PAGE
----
Placement of the Crown – Once the healing is complete, the third and final step involves the placement of the dental crown on the artificial post. This completes the dental implant procedure.
Dental Implants Recovery Process
Total recovery after a dental implant procedure varies from case to case. The recovery time could depend on factors such as the number of teeth involved, requirement for grafting, gum health, and patient history.
Generally speaking, single-tooth implant patients with healthy bones will experience minimal discomfort and will recover in no time. The more complex your procedure – the more the number of teeth extracted and implanted as well as the need for bone grafting to allow for implants – the longer the recovery.
Based on the complexity of the case, patients may experience swelling and even some discomfort post-surgery. However, they go away with proper care.
Whether your dental implant procedure was completed in one stage or multiple stages, the first 24 hours after dental surgery, you may experience swelling, bleeding, and some pain. Over-the-counter and prescription-strength medication may be used to effectively control the pain. Cold compresses and ice packs can help with the swelling.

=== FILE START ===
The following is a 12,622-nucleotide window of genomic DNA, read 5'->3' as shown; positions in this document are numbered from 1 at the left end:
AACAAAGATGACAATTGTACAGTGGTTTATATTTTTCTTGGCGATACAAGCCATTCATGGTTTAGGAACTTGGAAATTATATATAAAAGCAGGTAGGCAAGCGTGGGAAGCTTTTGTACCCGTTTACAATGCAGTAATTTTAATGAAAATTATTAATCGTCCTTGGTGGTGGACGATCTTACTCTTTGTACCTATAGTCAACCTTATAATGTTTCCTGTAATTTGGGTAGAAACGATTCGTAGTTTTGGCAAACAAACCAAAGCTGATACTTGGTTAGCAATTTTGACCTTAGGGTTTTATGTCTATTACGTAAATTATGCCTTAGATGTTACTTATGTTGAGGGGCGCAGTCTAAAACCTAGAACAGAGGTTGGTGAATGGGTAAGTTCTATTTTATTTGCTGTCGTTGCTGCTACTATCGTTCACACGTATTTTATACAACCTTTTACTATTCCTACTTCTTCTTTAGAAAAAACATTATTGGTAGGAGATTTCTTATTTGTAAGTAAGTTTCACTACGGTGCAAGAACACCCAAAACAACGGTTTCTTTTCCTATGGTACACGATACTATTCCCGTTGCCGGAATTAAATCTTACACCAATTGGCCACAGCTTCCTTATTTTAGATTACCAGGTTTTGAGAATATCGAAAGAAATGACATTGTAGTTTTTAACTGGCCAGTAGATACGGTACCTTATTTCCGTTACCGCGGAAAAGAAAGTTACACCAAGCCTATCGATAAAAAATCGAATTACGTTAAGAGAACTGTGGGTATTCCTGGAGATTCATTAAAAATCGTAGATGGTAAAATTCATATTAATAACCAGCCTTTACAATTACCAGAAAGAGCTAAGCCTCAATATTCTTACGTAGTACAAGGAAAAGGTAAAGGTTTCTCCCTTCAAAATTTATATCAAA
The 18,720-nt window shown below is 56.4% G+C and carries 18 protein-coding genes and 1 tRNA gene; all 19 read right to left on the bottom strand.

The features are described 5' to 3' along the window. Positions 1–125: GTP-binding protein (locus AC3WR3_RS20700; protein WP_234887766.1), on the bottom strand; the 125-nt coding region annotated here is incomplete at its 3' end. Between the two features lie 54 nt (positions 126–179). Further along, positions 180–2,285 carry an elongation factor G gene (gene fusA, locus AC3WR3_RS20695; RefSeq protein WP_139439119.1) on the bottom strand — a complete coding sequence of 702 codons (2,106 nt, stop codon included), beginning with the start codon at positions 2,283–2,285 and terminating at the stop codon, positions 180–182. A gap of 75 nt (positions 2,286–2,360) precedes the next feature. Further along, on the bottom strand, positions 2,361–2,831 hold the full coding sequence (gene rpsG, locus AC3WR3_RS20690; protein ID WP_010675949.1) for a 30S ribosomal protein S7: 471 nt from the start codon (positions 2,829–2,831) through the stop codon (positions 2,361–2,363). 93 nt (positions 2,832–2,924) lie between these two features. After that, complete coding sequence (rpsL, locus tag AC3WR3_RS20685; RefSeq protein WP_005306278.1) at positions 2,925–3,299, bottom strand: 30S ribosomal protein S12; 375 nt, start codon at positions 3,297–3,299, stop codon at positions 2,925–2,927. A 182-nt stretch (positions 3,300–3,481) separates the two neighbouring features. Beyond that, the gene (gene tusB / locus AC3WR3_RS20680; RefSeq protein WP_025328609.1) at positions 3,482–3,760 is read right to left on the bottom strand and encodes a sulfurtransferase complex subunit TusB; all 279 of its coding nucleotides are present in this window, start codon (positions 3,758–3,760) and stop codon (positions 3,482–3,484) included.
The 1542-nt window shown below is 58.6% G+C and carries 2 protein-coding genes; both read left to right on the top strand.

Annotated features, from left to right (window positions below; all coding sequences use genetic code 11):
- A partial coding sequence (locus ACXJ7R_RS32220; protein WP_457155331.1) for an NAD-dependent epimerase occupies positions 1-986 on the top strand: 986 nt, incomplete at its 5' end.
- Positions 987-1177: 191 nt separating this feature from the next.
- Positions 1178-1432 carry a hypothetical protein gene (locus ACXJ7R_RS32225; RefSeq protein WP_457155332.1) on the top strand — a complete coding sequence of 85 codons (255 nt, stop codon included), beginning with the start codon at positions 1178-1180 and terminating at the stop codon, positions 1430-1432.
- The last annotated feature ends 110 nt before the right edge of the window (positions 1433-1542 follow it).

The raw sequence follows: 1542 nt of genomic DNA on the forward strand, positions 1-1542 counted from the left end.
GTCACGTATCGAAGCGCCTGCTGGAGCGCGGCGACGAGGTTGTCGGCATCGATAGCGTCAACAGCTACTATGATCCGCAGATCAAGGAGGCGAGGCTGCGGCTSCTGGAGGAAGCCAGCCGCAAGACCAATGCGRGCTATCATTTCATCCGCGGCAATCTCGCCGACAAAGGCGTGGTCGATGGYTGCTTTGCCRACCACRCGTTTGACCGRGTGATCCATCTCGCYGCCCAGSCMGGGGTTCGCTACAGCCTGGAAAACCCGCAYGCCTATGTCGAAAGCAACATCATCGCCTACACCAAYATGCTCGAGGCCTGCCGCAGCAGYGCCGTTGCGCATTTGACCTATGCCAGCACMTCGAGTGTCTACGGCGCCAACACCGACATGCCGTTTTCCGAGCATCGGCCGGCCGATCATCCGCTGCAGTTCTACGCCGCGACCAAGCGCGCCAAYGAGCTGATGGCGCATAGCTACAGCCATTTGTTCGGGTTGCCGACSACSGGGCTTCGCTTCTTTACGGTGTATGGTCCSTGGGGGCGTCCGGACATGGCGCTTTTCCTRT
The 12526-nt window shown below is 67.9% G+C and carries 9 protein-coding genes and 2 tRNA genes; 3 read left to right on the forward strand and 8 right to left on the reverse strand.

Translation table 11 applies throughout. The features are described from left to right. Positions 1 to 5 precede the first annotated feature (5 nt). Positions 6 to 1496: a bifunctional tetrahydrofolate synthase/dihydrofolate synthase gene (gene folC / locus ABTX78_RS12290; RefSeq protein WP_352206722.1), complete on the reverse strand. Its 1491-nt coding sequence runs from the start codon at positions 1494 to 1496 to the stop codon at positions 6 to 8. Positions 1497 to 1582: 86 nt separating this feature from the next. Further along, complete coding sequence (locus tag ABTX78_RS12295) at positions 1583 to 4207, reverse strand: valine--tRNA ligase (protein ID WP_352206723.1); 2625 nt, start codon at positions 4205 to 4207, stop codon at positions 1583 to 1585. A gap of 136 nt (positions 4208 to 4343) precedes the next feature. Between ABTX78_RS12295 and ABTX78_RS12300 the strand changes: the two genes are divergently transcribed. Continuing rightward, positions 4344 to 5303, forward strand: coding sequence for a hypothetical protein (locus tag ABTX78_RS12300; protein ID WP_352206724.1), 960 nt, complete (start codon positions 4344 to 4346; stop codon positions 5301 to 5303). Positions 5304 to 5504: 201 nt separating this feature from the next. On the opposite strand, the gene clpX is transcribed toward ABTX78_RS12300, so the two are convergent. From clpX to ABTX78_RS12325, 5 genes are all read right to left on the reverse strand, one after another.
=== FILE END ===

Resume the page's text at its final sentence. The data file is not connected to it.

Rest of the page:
After the initial 24 hours have passed, you can continue to take pain medication and ice packs the next few days, as needed.
One of the most important parts of the post-surgery recovery process is the diet. Patients are advised to opt for a soft diet immediately after the surgery. In case of basic dental implant placements, the patient may take from a week to 10 days to return to a normal diet. However, in some complicated cases, the patients are advised to stick to a soft diet for about six weeks after the procedure.
In addition, make sure you follow up with your dentist to ensure that you are healing properly.
While the recovery is generally smooth, there are several myths associated and this article will debunk them for you.
Myth 1: You won’t be able to brush your teeth for a week after a dental implant surgery
This is not true.
Fact: While it is very important that you avoid brushing the surgical site for the first 48 hours following the dental implant procedure, you should brush other teeth not involved in the surgery gently the same evening. You should be very careful and maintain good oral hygiene while recovering. This will involve rinsing regularly with a warm, salt water rinse, about four to five times a day, after meals.
Tip: The first 24 hours are very critical. Be careful to rinse with a warm saltwater solution and use a prescribed oral rinse. Take prescribed medications as directed.
Myth 2: You can get new teeth in a day and get back to routine right after